Centre for Research in Social Policy

School of Social, Political and Geographical Sciences


blog photo

#YOLO: Millennials are buying experiences but are not necessarily better off

Millennials (individuals born between 1981 and 2000) are often portrayed as living short term and therefore spending on immediate rewards – eating out, social events, travels – rather than on investing on long-term possessions, like housing. In the end, ‘YOLO – You Only Live Once’. I am a millennial; I eat out, I go to social events, I travel, and I do not own a house. My own experience very much resembles the findings of our recent study, done in conjunction with the Resolution Foundation, which looks at consumption patterns of different generations across time.

But our findings show that the idea of millennials as a carefree bunch living a life of pleasure is a gross misrepresentation.

We used data from the Food Expenditure Survey 1963, 1989, 2000-01, and the Living Costs and Food Survey 2014. We examined expenditure patterns of adults aged 25-34, 40-49, and 55-64, corresponding with different stages in life of the millennials, generation x (born 1966-80), baby boomers (born 1946-65), and the silent generation (born 1926-45).

Our study found that not only have millennials’ incomes failed to grow in the same way as previous generations did, but also they are facing increasingly higher housing costs, which constitutes on average over a fifth of their income: up to three times the proportion spent on housing as other generations when they were of a similar age.

In other areas of consumption, our research indicates that millennials are spending more on ‘experiences’ than older generations. For example, millennials are generally spending more on eating out than generation x or the baby boomers, paired with a reduction in expenditure on food eaten at home. However, the overall shift towards eating out is seen across generations. In 1963, households spent about 30% of their income on food eaten at home and only 4% on eating out. In 2014, households spent around 11% of their budget on food eaten at home and around 7% on eating out.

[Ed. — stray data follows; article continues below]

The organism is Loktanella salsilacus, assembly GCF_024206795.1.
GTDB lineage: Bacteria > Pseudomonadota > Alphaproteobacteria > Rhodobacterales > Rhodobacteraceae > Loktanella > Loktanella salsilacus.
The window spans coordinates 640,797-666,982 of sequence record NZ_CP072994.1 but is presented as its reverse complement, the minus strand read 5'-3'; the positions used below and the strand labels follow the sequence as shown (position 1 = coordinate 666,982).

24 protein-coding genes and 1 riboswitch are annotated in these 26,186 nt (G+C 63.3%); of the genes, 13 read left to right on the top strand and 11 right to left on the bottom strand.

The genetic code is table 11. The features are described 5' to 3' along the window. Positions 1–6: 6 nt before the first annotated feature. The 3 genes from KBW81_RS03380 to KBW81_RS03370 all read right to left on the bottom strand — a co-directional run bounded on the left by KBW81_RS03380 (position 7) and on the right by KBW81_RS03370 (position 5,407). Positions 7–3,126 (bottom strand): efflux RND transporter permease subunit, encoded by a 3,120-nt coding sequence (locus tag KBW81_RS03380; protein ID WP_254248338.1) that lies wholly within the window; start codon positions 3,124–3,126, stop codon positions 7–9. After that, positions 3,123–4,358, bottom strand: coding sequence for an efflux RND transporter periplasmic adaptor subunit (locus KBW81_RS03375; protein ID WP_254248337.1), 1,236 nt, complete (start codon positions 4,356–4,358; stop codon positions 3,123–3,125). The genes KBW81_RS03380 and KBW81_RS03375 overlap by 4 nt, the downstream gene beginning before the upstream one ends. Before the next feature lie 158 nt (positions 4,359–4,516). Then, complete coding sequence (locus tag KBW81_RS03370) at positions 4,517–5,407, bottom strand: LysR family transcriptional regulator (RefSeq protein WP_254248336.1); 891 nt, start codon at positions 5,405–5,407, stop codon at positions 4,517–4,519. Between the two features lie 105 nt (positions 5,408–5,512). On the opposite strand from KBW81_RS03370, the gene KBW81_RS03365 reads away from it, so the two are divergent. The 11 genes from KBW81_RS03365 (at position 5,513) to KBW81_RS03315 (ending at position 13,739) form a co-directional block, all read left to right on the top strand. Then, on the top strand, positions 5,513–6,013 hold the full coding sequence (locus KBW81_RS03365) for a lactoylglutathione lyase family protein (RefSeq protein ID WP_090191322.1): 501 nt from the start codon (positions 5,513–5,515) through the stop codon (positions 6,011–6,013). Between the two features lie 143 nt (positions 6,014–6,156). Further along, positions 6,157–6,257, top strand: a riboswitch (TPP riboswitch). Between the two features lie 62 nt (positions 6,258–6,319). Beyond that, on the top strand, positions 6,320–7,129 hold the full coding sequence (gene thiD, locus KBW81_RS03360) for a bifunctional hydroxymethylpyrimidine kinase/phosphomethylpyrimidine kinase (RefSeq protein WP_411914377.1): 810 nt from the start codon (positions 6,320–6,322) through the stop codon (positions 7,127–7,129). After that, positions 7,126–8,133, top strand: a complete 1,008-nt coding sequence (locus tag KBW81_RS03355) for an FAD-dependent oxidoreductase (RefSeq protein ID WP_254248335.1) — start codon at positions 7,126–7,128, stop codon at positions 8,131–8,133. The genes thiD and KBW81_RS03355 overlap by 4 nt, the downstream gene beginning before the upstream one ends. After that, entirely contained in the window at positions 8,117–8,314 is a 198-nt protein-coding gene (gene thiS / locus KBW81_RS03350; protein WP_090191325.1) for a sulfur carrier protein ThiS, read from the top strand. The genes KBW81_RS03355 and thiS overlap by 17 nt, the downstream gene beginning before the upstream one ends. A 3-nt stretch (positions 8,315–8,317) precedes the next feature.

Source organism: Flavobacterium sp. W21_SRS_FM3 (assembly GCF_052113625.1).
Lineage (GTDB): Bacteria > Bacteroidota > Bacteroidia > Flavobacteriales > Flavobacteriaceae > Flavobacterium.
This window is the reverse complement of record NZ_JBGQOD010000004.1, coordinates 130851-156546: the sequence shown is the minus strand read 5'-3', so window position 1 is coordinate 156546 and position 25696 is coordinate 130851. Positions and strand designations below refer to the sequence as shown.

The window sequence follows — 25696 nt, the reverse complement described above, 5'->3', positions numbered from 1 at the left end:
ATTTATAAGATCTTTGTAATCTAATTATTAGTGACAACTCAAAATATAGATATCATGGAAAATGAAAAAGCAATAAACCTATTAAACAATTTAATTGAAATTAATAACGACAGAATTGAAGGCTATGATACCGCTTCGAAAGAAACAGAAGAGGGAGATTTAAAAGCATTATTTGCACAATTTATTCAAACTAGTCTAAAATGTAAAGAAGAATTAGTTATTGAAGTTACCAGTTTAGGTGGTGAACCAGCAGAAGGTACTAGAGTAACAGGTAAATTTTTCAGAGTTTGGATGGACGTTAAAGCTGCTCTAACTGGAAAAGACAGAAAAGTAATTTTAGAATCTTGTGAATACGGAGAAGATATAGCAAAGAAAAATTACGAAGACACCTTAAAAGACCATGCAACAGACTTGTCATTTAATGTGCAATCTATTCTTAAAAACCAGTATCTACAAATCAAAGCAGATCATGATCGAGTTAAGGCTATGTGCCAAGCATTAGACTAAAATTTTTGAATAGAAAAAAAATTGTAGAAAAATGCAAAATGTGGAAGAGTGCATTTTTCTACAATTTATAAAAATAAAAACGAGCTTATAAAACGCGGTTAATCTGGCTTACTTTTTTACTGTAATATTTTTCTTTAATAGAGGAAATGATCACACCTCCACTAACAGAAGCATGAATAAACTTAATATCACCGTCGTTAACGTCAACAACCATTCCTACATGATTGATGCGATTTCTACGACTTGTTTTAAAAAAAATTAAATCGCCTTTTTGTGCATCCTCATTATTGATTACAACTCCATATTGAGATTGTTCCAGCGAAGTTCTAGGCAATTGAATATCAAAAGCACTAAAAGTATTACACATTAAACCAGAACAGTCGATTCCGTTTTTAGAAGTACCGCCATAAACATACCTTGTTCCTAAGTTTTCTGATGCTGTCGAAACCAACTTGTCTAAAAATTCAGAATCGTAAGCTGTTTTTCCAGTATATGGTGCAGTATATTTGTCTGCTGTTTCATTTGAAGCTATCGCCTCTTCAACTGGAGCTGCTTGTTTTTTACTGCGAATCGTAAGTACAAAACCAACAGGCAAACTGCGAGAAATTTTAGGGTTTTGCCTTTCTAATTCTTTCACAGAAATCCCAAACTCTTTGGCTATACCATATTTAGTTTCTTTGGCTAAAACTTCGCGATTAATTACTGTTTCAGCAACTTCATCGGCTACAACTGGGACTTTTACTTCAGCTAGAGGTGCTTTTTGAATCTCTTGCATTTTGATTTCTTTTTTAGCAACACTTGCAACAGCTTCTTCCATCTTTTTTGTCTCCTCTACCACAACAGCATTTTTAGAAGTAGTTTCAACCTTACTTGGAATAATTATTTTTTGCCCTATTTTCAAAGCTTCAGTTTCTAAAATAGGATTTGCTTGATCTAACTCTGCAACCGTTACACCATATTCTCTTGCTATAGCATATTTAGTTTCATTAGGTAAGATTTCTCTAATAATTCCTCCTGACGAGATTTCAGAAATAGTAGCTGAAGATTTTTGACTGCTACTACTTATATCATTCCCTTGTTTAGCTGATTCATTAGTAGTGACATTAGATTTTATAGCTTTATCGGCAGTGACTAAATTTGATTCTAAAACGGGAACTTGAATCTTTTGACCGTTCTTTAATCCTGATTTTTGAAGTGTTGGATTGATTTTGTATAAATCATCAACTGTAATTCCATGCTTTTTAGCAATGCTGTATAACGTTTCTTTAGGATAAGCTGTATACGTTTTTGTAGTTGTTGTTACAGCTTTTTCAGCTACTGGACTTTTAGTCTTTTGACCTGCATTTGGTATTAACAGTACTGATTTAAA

Another way in which millennials are buying ‘experiences’ is through technology. Computers and audio-visual equipment enable socialisation through social media as well as entertainment through mobile games, or streaming of video contents. Millennials have more electronic devices than other generations did in the past, not only because smartphones and iPads did not exist but also because prices of electronics have drastically fallen in a small period of time. Our research, however, indicates that all generations have benefitted from the technological revolution. In fact, it is the baby boomers who see a particular ‘catch up’ with technology: while in 2000, baby boomers spent half as much as younger adults on these items, in 2014 they increased their expenditure to be 16% more than younger adults.

Ironically, looking at expenditure on leisure services (subscription fees, cinema and theatre tickets, recreational classes, holiday packages – all of which explicitly refer to ‘experiences’), millennials are the ones who tend to spend the least among the age groups studied, with £21 per week, compared to generation x spending £28 and baby boomers £34 per week. Leisure services have become considerably more expensive during the last couple of decades, partly because they are labour-dependent and therefore influenced by increases in staff costs. If millennials are indeed living an ‘experience economy’; is it perhaps through activities that would not require a subscription or entrance fee, or is it perhaps through social media and contents freely available through a smartphone?

We millennials are living in a different world to the one in which our parents and grandparents grew up, with different challenges and different rules, some of which are tougher and some of which open up new possibilities. Perhaps we cannot still afford to buy a house, but we are always looking for innovative ways to achieve a decent standard of living within our highly constrained disposable incomes.



Leave a Reply

Your email address will not be published. Required fields are marked *